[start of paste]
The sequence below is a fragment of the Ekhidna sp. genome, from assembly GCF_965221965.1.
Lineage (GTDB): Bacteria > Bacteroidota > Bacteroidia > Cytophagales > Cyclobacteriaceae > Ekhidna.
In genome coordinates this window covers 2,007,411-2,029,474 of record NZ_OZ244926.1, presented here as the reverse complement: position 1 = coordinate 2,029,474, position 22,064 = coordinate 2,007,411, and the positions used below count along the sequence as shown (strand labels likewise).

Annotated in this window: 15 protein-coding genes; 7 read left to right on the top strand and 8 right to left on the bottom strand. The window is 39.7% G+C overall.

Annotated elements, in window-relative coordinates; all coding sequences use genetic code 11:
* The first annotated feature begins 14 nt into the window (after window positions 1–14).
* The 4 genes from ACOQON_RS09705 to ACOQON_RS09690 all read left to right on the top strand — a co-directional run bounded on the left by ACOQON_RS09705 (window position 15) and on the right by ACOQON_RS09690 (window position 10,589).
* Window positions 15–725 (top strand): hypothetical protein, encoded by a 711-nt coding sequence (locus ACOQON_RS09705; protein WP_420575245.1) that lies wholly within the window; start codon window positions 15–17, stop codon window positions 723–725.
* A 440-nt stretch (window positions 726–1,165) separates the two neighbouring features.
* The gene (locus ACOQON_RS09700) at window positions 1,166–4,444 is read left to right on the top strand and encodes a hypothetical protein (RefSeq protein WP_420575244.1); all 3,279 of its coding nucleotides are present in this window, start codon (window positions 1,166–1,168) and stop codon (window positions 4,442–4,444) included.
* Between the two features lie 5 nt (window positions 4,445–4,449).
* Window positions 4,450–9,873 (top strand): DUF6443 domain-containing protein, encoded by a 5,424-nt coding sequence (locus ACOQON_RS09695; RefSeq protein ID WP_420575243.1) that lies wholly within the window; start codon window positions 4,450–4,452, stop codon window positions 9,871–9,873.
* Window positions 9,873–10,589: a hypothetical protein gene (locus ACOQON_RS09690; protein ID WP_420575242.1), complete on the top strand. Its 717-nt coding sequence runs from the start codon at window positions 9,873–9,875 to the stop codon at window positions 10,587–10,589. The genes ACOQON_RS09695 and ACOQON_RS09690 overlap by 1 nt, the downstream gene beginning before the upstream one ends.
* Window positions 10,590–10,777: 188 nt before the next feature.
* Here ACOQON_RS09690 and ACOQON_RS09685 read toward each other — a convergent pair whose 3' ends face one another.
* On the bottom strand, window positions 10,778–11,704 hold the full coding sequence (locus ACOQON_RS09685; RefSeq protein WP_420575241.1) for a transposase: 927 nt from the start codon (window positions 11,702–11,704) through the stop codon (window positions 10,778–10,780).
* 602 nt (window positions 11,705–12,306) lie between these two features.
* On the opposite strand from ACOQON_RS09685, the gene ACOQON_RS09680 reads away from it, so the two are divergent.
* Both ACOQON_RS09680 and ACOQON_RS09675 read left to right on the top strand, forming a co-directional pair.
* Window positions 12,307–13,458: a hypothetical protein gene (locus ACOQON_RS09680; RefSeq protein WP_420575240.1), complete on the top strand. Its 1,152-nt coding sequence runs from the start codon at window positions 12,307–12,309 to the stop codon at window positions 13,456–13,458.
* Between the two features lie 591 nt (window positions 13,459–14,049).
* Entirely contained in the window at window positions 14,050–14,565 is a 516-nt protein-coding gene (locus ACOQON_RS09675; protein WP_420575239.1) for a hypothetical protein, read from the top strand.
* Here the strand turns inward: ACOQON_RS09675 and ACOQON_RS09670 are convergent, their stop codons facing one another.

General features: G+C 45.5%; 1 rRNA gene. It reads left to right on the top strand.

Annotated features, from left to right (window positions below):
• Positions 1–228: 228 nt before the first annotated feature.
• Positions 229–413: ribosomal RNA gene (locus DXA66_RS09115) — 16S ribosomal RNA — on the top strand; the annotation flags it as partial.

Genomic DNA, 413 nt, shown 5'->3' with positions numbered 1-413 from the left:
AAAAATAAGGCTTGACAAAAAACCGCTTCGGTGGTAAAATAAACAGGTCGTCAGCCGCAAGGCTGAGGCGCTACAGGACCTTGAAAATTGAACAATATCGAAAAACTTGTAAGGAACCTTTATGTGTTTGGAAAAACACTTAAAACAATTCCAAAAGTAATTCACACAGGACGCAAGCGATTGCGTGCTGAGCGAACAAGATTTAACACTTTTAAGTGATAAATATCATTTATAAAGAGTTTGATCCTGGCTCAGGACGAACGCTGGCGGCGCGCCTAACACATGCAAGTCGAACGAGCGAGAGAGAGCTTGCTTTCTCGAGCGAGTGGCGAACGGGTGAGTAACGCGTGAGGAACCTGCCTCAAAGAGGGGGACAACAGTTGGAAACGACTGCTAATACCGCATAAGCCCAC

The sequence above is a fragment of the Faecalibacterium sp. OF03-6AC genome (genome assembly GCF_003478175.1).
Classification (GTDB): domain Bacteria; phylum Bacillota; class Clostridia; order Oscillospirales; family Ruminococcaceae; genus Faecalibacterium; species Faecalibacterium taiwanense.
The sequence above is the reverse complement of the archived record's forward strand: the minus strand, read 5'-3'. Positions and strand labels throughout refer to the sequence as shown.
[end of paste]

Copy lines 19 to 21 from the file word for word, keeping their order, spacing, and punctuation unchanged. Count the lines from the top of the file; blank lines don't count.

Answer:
* Both ACOQON_RS09680 and ACOQON_RS09675 read left to right on the top strand, forming a co-directional pair.
* Window positions 12,307–13,458: a hypothetical protein gene (locus ACOQON_RS09680; RefSeq protein WP_420575240.1), complete on the top strand. Its 1,152-nt coding sequence runs from the start codon at window positions 12,307–12,309 to the stop codon at window positions 13,456–13,458.
* Between the two features lie 591 nt (window positions 13,459–14,049).